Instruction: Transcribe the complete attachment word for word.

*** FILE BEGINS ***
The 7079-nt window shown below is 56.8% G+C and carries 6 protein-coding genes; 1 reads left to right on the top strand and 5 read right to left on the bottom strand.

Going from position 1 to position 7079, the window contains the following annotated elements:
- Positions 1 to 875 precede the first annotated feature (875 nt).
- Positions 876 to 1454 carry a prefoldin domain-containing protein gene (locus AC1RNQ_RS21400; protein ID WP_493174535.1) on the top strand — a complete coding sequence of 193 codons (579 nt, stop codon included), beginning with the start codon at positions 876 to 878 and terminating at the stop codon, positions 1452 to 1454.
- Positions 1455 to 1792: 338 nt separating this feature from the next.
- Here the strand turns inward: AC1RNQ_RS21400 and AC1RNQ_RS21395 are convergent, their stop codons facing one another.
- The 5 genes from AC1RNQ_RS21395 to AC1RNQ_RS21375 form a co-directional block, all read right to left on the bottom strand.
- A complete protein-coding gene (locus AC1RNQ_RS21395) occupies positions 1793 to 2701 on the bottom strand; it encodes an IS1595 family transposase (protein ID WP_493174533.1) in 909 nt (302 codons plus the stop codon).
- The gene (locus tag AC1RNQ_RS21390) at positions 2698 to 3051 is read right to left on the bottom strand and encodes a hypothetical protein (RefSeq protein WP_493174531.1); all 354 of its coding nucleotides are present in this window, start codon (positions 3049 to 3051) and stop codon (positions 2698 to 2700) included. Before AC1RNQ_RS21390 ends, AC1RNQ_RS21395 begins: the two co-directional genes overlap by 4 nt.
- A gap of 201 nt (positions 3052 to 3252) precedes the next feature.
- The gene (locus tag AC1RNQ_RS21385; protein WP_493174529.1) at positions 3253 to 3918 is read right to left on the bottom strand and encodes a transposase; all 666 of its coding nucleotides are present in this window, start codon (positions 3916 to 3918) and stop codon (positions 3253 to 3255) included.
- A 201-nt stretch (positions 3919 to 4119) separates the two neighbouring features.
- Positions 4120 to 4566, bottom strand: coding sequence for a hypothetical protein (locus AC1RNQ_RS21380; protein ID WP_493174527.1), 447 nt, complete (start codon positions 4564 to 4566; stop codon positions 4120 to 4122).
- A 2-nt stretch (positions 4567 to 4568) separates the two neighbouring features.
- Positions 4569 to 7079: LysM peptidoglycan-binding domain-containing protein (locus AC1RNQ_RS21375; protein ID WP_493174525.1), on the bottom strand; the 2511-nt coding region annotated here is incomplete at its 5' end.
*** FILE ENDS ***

The 7079-nt window shown below is 56.8% G+C and carries 6 protein-coding genes; 1 reads left to right on the top strand and 5 read right to left on the bottom strand.

Going from position 1 to position 7079, the window contains the following annotated elements:
- Positions 1 to 875 precede the first annotated feature (875 nt).
- Positions 876 to 1454 carry a prefoldin domain-containing protein gene (locus AC1RNQ_RS21400; protein ID WP_493174535.1) on the top strand — a complete coding sequence of 193 codons (579 nt, stop codon included), beginning with the start codon at positions 876 to 878 and terminating at the stop codon, positions 1452 to 1454.
- Positions 1455 to 1792: 338 nt separating this feature from the next.
- Here the strand turns inward: AC1RNQ_RS21400 and AC1RNQ_RS21395 are convergent, their stop codons facing one another.
- The 5 genes from AC1RNQ_RS21395 to AC1RNQ_RS21375 form a co-directional block, all read right to left on the bottom strand.
- A complete protein-coding gene (locus AC1RNQ_RS21395) occupies positions 1793 to 2701 on the bottom strand; it encodes an IS1595 family transposase (protein ID WP_493174533.1) in 909 nt (302 codons plus the stop codon).
- The gene (locus tag AC1RNQ_RS21390) at positions 2698 to 3051 is read right to left on the bottom strand and encodes a hypothetical protein (RefSeq protein WP_493174531.1); all 354 of its coding nucleotides are present in this window, start codon (positions 3049 to 3051) and stop codon (positions 2698 to 2700) included. Before AC1RNQ_RS21390 ends, AC1RNQ_RS21395 begins: the two co-directional genes overlap by 4 nt.
- A gap of 201 nt (positions 3052 to 3252) precedes the next feature.
- The gene (locus tag AC1RNQ_RS21385; protein WP_493174529.1) at positions 3253 to 3918 is read right to left on the bottom strand and encodes a transposase; all 666 of its coding nucleotides are present in this window, start codon (positions 3916 to 3918) and stop codon (positions 3253 to 3255) included.
- A 201-nt stretch (positions 3919 to 4119) separates the two neighbouring features.
- Positions 4120 to 4566, bottom strand: coding sequence for a hypothetical protein (locus AC1RNQ_RS21380; protein ID WP_493174527.1), 447 nt, complete (start codon positions 4564 to 4566; stop codon positions 4120 to 4122).
- A 2-nt stretch (positions 4567 to 4568) separates the two neighbouring features.
- Positions 4569 to 7079: LysM peptidoglycan-binding domain-containing protein (locus AC1RNQ_RS21375; protein ID WP_493174525.1), on the bottom strand; the 2511-nt coding region annotated here is incomplete at its 5' end.